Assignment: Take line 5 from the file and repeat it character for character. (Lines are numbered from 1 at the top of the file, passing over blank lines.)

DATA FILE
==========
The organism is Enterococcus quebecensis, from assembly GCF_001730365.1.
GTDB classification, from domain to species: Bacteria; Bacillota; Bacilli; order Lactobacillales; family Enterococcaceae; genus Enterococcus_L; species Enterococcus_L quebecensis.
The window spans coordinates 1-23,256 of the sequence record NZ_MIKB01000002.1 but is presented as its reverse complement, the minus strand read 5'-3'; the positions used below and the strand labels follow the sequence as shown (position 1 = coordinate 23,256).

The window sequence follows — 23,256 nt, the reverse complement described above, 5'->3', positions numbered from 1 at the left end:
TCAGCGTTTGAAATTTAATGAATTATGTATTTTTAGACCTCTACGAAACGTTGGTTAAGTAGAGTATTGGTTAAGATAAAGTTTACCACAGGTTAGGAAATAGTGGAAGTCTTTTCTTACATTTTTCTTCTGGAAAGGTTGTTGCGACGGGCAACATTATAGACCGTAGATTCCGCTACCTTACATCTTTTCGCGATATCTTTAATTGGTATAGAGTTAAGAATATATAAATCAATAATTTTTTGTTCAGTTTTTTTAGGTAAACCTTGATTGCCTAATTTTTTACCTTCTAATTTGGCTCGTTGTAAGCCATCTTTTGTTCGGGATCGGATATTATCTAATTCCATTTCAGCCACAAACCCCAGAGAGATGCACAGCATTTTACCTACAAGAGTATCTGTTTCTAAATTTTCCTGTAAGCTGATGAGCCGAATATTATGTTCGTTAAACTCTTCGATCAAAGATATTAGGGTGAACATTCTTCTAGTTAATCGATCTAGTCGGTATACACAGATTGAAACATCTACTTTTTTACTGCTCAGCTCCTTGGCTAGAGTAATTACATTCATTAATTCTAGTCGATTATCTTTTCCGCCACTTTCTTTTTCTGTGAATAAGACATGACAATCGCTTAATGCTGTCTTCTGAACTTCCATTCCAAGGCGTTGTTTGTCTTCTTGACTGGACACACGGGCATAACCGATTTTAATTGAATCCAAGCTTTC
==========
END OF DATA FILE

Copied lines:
TCAGCGTTTGAAATTTAATGAATTATGTATTTTTAGACCTCTACGAAACGTTGGTTAAGTAGAGTATTGGTTAAGATAAAGTTTACCACAGGTTAGGAAATAGTGGAAGTCTTTTCTTACATTTTTCTTCTGGAAAGGTTGTTGCGACGGGCAACATTATAGACCGTAGATTCCGCTACCTTACATCTTTTCGCGATATCTTTAATTGGTATAGAGTTAAGAATATATAAATCAATAATTTTTTGTTCAGTTTTTTTAGGTAAACCTTGATTGCCTAATTTTTTACCTTCTAATTTGGCTCGTTGTAAGCCATCTTTTGTTCGGGATCGGATATTATCTAATTCCATTTCAGCCACAAACCCCAGAGAGATGCACAGCATTTTACCTACAAGAGTATCTGTTTCTAAATTTTCCTGTAAGCTGATGAGCCGAATATTATGTTCGTTAAACTCTTCGATCAAAGATATTAGGGTGAACATTCTTCTAGTTAATCGATCTAGTCGGTATACACAGATTGAAACATCTACTTTTTTACTGCTCAGCTCCTTGGCTAGAGTAATTACATTCATTAATTCTAGTCGATTATCTTTTCCGCCACTTTCTTTTTCTGTGAATAAGACATGACAATCGCTTAATGCTGTCTTCTGAACTTCCATTCCAAGGCGTTGTTTGTCTTCTTGACTGGACACACGGGCATAACCGATTTTAATTGAATCCAAGCTTTC